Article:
On August 14, 2012, the Bankruptcy Court held a hearing on OBM's motion. NKL's principals were unable to retain an attorney by this date, and therefore they appeared before the Bankruptcy Court pro se. At the August 14, 2012 hearing, United States Bankruptcy Judge Dorothy Eisenberg heard from both NKL's principals and OBM's counsel. Judge Eisenberg observed during the course of this proceeding that NKL had improperly filed the bankruptcy petition pro se by its principals without an attorney, and that the case could be dismissed on that ground alone. She also took note of the fact that NKL had failed to file any opposition to OBM's motion. The Bankruptcy Court then explored NKL's motivations for filing the bankruptcy petition, concluding that the case was likely filed in bad faith for reasons of delaying the scheduled foreclosure. She then granted OBM's motion and directed OBM to submit a proposed order to that effect.

On August 22, 2012, NKL filed an objection to the proposed order, again doing so pro se. Although it was untimely, the Bankruptcy Court scheduled a hearing on NKL's objection.

On August 28, 2012, a second hearing was held by the Bankruptcy Court. At that time, Lawrence F. Morrison, Esq. appeared on NKL's behalf as its counsel. Morrison argued before Judge Eisenberg that the relief from the stay should not have been granted on a nunc pro tunc basis. He pointed out that the Bankruptcy Court indicated at the first hearing that NKL would have an opportunity to bid on the foreclosure, but that this was actually inaccurate because the sale had occurred on the day of the bankruptcy filing. He explained that he did not have any further information with regard to NKL's alleged bad faith, as he had only been very recently retained. Finally, Morrison had no objection to the bankruptcy case being dismissed in its entirety. Judge Eisenberg observed during the second hearing that NKL had failed to comply with many Chapter 11 requirements, such as filing schedules, and that this was a further indication that the case was brought in bad faith. She ultimately concluded that there was no evidence presented that would provide a basis to support any action other than to enter an order granting relief from the stay, nunc pro tunc. Therefore, the Bankruptcy Court overruled NKL's objection and signed the order providing that the automatic stay was vacated, nunc pro tunc, to the date and time the petition in the bankruptcy case was filed, so as to allow OBM to pursue its rights, under applicable non-bankruptcy law, with respect to the Cold Spring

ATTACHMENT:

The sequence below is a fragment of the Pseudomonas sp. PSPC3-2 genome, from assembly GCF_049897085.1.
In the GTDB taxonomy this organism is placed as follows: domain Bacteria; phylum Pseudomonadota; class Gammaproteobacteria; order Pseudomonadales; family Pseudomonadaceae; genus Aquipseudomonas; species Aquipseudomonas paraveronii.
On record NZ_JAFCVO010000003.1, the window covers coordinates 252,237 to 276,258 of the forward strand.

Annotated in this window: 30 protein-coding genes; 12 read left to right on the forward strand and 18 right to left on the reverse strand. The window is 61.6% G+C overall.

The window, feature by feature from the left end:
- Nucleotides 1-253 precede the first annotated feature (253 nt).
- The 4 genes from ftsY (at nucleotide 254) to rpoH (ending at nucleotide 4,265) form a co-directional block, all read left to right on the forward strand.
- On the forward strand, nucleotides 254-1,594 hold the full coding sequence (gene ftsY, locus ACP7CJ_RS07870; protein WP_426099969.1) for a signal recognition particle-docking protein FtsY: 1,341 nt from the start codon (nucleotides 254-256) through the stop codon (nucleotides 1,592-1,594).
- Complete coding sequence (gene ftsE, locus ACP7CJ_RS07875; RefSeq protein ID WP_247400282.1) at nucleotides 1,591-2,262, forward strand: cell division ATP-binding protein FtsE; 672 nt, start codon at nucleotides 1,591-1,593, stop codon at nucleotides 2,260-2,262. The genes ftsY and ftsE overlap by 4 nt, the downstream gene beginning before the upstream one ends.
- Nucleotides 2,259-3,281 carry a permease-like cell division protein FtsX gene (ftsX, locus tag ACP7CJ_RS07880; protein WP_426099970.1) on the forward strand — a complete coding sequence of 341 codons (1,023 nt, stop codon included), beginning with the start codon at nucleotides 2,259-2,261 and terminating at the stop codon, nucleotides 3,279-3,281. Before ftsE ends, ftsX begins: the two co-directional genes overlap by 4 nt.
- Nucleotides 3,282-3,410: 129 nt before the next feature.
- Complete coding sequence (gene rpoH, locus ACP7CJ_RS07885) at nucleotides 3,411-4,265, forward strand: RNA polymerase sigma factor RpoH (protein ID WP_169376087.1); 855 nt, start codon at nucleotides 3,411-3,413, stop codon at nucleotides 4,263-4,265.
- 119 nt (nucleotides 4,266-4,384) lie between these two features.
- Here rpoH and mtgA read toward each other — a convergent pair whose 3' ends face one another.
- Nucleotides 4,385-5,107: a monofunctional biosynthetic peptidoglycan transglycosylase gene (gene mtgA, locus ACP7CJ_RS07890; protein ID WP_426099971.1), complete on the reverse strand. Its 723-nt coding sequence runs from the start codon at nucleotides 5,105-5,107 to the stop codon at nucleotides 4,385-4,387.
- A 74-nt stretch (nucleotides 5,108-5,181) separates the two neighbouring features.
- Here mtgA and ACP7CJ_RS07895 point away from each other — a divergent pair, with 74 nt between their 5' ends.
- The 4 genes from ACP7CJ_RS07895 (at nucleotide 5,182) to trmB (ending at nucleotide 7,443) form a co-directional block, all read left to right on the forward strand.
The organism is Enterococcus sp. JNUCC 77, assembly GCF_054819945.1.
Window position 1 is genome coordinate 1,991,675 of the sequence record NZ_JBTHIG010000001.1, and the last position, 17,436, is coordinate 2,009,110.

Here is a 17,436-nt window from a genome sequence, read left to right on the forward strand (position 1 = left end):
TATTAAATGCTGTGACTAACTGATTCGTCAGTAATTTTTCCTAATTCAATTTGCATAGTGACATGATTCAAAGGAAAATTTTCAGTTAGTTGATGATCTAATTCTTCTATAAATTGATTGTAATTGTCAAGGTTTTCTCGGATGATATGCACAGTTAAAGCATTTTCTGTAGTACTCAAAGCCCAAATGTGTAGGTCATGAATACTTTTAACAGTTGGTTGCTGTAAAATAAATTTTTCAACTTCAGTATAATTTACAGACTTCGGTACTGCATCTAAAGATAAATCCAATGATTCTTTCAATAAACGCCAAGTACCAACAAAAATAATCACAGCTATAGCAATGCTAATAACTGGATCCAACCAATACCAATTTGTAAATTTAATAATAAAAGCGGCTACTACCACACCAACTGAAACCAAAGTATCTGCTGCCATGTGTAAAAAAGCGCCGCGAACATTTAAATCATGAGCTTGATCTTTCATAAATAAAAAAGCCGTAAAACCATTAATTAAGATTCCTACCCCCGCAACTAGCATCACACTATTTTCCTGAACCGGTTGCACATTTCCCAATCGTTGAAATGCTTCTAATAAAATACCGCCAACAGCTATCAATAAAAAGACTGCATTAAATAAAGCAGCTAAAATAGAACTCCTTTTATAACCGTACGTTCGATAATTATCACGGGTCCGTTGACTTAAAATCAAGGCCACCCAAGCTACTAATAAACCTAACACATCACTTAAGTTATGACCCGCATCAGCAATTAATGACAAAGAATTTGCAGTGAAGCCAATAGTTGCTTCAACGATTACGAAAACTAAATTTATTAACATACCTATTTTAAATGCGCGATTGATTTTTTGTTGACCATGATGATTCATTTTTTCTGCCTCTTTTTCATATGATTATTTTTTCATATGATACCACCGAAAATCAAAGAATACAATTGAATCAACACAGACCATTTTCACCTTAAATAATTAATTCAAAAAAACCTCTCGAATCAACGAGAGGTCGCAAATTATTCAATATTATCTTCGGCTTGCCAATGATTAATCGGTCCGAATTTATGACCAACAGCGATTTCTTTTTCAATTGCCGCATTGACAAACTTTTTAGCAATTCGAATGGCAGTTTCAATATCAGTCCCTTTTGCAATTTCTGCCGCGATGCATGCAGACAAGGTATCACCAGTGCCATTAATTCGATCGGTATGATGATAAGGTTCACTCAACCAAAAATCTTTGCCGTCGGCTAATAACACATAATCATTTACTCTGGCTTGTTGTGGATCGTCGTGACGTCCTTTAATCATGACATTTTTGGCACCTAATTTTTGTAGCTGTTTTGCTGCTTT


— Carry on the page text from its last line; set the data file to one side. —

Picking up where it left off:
Property.

On September 11, 2012, the United States Trustee filed a motion to dismiss the Chapter 11 case, or convert the case to Chapter 7, on the grounds that NKL had failed to file schedules or a statement of financial affairs, or to obtain court approval of its retention of an attorney, or submit operating reports, or submit to an examination pursuant to Bankruptcy Code ยง341(a). On October 16, 2012, the Bankruptcy Court held a hearing on the Trustee's motion, which NKL did not oppose. Thereafter, on October 18, 2012, the United States Trustee submitted a proposed order dismissing the bankruptcy case with prejudice. NKL did not file an opposition or otherwise appear to oppose this ...